‘When the shop opened in ’64,’ Aare, the owner, says, ‘they only sold bananas. Once a week they were shipped in, causing long queues of customers eager to buy this exotic fruit. The second product was oranges, then meat, and now,’ he looks around, ‘we sell everything our clients want.’ Vegetables, sweets, bread, Finnish specialties, chips, beers, tinned food, an ice-box, magazines, even some toys: it’s all there in Kaartin Kotikauppa, a shop of not more than 90 square meters. It is located on a cobblestone road just outside of Eira, the posh area of Helsinki. ‘There are 5 or 6 other shops in this neighbourhood. Not a lot, but still too many for me,’ Aarre complains as shopkeepers do.
‘Why is everything so expensive?’ I complain in turn, not so much about Aarre’s shop, but about Finland in general. A beer costs 7 euro, a simple sandwich 6.
‘That’s because of tax, it’s 14% on some products, like bread and butter. And because of high salaries and long holidays, 6 weeks a year. Our welfare-system is expensive and these taxes are the easiest way for the government to collect money.’
‘Do you agree with this policy?’
‘No, but I don’t know what else they can do. The problem will grow as people are becoming older and older. I don’t know.’
We’re sitting at a small table, in front of Aarre’s shop. From time to time people pass, and all of them call out a greeting. ‘They all know you!’ I say.
‘Yes, and that’s important. That’s what we say in our advertisements: “we don’t have bonus cards, but we talk to you.” We don’t have customers, we have friends. We know them, they also trust me ith their personal belongings. Literally: we keep many families’ keys; it’s an extra service. If you lose your key, go to Aarre.’ The shopkeeper, 56, has a friendly face tinged with sadness. ‘It was my dream to have a shop, really,’ he says. ‘Six years ago I took over Kaartin Kotikauppa, before I was a journalist for 20 years.’
‘Is it as good as you dreamt?’
‘Yes, I like it, though it’s much more work than I expected: 6 days a week, 10 hours a day… It’s okay. I’m making a small profit, but I have to work quite a few more years to pay back the loan I needed to buy the shop.’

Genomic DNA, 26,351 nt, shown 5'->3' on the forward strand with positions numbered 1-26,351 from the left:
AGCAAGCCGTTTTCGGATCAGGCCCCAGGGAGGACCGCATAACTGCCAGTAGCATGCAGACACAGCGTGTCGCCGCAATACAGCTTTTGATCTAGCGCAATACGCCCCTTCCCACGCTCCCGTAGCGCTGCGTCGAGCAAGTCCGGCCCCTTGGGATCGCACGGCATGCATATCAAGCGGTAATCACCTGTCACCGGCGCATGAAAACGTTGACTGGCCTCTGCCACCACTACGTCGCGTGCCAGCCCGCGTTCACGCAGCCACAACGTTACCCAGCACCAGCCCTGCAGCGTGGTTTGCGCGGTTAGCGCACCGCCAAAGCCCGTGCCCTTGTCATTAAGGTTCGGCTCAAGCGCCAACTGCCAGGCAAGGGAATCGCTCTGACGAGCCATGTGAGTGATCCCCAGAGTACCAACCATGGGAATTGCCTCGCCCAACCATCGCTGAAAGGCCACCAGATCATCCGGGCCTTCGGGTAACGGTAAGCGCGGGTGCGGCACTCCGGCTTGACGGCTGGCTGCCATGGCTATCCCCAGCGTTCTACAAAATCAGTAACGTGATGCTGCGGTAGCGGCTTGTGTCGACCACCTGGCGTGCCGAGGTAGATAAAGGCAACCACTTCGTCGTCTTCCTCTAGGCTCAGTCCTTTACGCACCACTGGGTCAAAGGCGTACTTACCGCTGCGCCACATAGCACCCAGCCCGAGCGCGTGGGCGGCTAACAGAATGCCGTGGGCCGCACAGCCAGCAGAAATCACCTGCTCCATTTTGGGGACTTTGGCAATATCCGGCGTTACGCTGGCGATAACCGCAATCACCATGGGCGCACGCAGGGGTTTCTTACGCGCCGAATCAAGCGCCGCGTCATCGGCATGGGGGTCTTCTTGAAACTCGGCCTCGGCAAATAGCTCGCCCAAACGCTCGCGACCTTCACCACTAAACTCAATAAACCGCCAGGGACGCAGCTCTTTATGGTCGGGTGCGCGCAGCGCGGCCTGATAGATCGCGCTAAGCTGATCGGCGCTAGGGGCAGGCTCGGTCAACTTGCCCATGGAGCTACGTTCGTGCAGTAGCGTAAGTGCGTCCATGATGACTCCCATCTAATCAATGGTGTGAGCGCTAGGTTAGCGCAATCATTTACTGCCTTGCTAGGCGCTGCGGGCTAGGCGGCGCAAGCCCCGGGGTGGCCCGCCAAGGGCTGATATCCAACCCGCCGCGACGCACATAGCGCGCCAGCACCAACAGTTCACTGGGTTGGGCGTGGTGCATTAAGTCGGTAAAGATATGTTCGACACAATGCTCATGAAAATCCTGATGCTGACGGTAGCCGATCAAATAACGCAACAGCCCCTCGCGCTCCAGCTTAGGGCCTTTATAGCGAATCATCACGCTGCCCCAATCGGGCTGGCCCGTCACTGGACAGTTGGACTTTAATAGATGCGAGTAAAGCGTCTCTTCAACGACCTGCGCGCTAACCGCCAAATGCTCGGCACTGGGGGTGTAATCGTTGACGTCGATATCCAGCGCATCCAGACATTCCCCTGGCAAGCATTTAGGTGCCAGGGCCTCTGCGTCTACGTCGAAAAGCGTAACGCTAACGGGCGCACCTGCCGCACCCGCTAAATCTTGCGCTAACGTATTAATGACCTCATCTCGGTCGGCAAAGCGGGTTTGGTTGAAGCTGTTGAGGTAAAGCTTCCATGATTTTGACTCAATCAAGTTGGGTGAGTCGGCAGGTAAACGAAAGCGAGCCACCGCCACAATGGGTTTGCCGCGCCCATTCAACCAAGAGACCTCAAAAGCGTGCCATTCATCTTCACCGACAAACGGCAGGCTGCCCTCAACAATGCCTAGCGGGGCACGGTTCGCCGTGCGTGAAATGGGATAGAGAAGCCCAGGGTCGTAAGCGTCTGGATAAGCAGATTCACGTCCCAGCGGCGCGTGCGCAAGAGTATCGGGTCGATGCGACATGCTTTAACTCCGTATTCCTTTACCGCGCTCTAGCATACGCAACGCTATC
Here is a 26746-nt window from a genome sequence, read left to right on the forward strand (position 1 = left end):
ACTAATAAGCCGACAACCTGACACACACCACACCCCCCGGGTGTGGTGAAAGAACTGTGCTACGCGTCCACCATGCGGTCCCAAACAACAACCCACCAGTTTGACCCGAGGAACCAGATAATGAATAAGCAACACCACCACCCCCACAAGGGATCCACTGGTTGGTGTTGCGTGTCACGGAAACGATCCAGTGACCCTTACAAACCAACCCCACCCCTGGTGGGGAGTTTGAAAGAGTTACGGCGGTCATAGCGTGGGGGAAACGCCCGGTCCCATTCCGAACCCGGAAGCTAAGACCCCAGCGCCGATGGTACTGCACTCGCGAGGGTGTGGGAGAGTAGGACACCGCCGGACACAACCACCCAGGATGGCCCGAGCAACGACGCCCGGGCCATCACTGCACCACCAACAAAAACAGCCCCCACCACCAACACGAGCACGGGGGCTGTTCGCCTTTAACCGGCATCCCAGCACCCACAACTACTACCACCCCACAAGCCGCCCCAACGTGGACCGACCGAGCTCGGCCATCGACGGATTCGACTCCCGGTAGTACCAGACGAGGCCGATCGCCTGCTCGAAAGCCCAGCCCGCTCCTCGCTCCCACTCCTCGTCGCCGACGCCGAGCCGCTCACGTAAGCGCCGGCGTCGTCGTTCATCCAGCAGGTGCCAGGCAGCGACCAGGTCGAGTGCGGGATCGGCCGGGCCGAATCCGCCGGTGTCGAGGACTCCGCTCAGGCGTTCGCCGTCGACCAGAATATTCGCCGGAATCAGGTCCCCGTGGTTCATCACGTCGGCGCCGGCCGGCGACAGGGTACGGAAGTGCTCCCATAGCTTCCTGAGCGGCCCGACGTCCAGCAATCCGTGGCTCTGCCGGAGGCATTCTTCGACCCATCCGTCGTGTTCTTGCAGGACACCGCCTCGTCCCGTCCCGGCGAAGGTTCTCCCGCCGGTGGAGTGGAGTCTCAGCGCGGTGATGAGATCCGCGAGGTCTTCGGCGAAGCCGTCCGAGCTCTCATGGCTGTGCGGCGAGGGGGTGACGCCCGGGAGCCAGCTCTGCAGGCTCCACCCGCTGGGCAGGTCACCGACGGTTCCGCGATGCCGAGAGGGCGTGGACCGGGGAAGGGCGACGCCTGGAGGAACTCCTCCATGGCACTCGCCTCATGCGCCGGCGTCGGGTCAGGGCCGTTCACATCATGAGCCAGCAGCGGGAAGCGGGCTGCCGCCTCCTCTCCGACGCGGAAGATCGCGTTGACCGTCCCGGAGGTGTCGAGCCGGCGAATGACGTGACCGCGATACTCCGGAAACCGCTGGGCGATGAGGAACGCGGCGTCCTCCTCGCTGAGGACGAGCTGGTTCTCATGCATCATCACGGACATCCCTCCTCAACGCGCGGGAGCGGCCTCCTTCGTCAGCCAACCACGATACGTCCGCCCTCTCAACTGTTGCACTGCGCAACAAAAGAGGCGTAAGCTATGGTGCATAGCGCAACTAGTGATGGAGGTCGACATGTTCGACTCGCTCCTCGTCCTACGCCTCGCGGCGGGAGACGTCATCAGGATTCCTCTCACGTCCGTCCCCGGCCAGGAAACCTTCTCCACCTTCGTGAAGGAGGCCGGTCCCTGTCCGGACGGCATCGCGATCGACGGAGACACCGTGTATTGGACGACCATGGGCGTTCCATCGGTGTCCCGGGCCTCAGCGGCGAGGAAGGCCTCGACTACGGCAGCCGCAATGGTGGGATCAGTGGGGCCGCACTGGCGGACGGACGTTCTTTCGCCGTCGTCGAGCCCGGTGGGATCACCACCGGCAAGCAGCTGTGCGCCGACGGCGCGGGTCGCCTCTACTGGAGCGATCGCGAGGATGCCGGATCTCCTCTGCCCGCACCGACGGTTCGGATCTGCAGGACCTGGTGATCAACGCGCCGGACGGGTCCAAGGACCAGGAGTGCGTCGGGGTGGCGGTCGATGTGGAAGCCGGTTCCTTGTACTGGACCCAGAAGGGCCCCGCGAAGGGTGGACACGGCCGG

‘What is the climate for entrepreneurs?’
‘Not bad. The government helps entrepreneurs start businesses because there are so many unemployed. For one year, if the idea is good. But that’s for start-ups, without employees. And the problem is staff: they’re so damned expensive. Once you’ve hired someone it’s not easy to let them go. You have to have an economic reason. But then you can’t hire a new person for the next 6 months. Another way the government helps is by paying half of the salary of a young unemployed person. I have 5 employees, they’re kind of proud to work here, they like it.’
‘What’s your status?’
‘Maybe somewhere in the middle. Shopkeepers are respected in Finland, people say we need small businesses like mine. They say we need them, but when they shop they go to a big, cheap shop.’
He says goodbye to a well-dressed woman carrying a bag full of his groceries. ‘She’s typically Swedish. Finnish-Swedish, I mean. A lot of them live in this area. You can tell who they are, from the way they dress, a bit more sophisticated. And some of them are more arrogant. But it’s good we have that, it’s an advantage for a country to have more cultures.’
‘Do you like it here?’
‘Yes, a lot. I could live in Germany, but not all the time. France, Spain maybe, Italy, but I don’t speak these languages. I’m a European,’ he says with emphasis. ‘Greece, for example, we should have helped them. Of course they made mistakes, but so did we. We should help one another. I like foreign people. We’re seeing more and more of them, also in the shop. Russians for example, visiting the old church across the road. “Sorry I don’t speak Russian,” are the only Russian words I know, but I guess I pronounce them correctly because they always think I can speak more,’ he laughs.